Walter Scott once wrote: ''Breathes there a man with soul so dead / Who never to himself hath said / This is my own, my native land.''
Alas, these fine words have never been uttered by any Australian head of state about Australia. Under our constitution, they never could be uttered.
That is because, while no British citizen can ever be Australia's head of government, only a British citizen can ever be Australia's head of state.
In 1999, Australia held a referendum. It was a three-cornered contest between bipartisan parliamentary appointment republicans, direct election republicans and monarchists.
As Malcolm Turnbull has pointed out, the monarchists ''delightedly, if cynically, exploited the division by promising the direct electionists that if the parliamentary model was defeated at a referendum they could have another referendum on a direct election model within a few years''.
We have waited half a generation since then. Some counsel patience. They argue that the push for an Australian as head of state should wait until King Charles III ascends the throne. This fundamentally misunderstands the argument for an Australian republic. Republicans' quibble is not with Queen Elizabeth II, Prince Charles and their heirs and successors. Each of these individuals has done their jobs diligently.
Indeed, a belief in the republic does not lessen our respect for them as individuals. In 2012, when Prince Charles and the Duchess of Cornwall visited Canberra, I was pleased to welcome them on the tarmac of Canberra Airport (wearing my Australian Republican Movement cufflinks). Respect and politeness for the royal family sits alongside my passionate belief that Australia should have one of our own as head of state. Last year, Prince William and the Duchess of Cambridge welcomed their baby, George, into the world and today at least 800 babies will be born in Australia. I congratulate William, Kate and all their parents. To be a parent is one of the greatest blessings we can receive. But I cannot for the life of me see why baby George is better suited than every Australian baby to grow up to be an Australian head of state.
The 800 children born in Australia will grow up around gumtrees and sandy beaches. They will call their friends ''mate'' and barrack for the Baggy Greens, the Wallabies and the Socceroos. Their success in life will not be decided by their surname. If they say they live in a castle, it will be because they are quoting Darryl Kerrigan.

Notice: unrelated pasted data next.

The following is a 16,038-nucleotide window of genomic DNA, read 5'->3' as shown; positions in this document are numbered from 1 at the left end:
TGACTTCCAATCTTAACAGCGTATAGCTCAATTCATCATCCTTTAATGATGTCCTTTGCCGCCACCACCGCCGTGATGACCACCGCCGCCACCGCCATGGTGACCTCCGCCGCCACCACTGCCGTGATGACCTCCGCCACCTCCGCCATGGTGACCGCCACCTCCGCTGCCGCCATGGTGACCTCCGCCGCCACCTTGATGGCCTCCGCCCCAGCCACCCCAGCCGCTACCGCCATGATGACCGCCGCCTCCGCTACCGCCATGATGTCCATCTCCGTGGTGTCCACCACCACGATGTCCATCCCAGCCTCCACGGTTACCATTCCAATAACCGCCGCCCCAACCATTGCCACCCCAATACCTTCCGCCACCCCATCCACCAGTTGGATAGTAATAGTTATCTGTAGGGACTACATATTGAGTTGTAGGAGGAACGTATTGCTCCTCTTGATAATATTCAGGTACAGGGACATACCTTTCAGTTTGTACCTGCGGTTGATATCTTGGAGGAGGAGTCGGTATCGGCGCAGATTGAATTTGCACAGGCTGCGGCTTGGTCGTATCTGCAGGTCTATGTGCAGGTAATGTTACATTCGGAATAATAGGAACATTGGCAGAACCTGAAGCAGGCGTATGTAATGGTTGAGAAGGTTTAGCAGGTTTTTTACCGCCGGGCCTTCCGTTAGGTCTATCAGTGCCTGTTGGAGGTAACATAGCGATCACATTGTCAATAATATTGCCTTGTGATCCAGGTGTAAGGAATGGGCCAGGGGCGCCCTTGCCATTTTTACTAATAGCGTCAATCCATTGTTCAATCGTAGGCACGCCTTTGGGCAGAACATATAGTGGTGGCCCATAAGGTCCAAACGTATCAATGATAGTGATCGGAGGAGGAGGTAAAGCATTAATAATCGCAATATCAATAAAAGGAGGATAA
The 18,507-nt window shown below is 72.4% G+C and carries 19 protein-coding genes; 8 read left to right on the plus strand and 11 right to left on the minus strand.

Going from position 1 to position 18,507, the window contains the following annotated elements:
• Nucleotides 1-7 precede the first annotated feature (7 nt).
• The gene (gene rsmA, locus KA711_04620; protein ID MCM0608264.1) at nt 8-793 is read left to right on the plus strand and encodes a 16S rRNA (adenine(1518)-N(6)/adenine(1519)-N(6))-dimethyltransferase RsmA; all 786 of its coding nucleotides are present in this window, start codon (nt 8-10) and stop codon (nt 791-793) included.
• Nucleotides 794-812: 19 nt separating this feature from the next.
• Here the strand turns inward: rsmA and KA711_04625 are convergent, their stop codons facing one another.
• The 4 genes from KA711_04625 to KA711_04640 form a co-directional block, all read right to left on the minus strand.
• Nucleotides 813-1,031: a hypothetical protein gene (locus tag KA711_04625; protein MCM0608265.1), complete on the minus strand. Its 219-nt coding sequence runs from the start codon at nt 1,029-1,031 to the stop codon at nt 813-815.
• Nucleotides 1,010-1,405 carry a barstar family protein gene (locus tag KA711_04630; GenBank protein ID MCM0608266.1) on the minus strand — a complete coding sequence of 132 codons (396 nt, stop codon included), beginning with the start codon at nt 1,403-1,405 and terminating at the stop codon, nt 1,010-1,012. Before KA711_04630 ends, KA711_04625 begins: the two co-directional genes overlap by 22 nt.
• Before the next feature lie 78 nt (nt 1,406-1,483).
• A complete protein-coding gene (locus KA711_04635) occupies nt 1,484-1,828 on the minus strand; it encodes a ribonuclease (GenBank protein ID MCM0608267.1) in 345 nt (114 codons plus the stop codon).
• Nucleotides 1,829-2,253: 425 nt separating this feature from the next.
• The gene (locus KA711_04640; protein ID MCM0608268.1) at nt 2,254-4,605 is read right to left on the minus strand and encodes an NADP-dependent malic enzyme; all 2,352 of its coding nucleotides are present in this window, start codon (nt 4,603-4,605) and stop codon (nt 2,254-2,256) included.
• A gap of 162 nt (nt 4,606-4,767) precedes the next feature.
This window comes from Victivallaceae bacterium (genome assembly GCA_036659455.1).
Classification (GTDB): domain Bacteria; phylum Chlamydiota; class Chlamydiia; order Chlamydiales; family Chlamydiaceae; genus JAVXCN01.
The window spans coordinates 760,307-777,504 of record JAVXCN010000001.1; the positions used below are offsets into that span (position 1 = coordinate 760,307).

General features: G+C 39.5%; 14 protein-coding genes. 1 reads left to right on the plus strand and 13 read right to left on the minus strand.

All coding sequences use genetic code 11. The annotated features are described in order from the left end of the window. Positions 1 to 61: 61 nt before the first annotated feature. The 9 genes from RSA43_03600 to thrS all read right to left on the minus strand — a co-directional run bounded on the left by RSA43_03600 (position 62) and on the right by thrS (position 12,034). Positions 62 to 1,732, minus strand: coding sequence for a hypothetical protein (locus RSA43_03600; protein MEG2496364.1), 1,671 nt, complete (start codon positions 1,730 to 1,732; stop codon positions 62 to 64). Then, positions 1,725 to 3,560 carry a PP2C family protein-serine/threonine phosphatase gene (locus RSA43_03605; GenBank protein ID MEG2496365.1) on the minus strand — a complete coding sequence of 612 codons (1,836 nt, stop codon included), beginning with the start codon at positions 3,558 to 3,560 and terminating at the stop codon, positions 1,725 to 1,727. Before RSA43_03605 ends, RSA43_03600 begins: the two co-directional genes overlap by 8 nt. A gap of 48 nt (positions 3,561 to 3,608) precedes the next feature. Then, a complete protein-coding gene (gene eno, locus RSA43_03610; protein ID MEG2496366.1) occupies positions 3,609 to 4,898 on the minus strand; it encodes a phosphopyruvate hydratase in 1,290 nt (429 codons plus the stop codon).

In short, those 800 babies born today will be Australians. And every one of them should be able to aspire to be our head of state. Those who disagree with this view sometimes claim the governor-general is the head of state. At best, a contentious, strained protestation.
All members of the Australian Parliament swore or affirmed our allegiance to the Queen, not to the governor-general. At state dinners, visiting heads of state toast the Queen of Australia. Her image is on our currency.
Australian government websites say: ''Australia's head of state is Queen Elizabeth II.'' The slogan ''Don't know? Vote no'' has never been more powerful in Australian public life. Tony Abbott used it when he was campaigning for the monarchy in 1999 and has deployed it relentlessly in recent years, including against a market-based solution to climate change, fibre to the home broadband and fiscal stimulus to save jobs.
It is a seductively simple line but one that is more dangerous than ever as Australia grapples with complex challenges.
In the Asian century, how do we think it looks to our Indonesian, Chinese, Korean and Japanese friends that we cannot shrug off the anachronism of having a member of the house of Windsor as our head of state? How does it sit with our claimed belief in the ''fair go'' when the qualification to be our head of state is that one must be British, white and preferably male? Is this really the image we want to project?
In Parliament this week, I moved a motion calling on the government to hold a referendum to make Australia a republic. In so doing, Australia would make it clear to ourselves and the world that instead of a foreign child in a foreign land, we trust an Australian child to grow up and be an Australian head of state.
Such a child would be more appropriate for us, more representative of us and more worthy of us - a child who knows their own, native land in their living, Australian soul.
Andrew Leigh is the federal member for Fraser. andrewleigh.com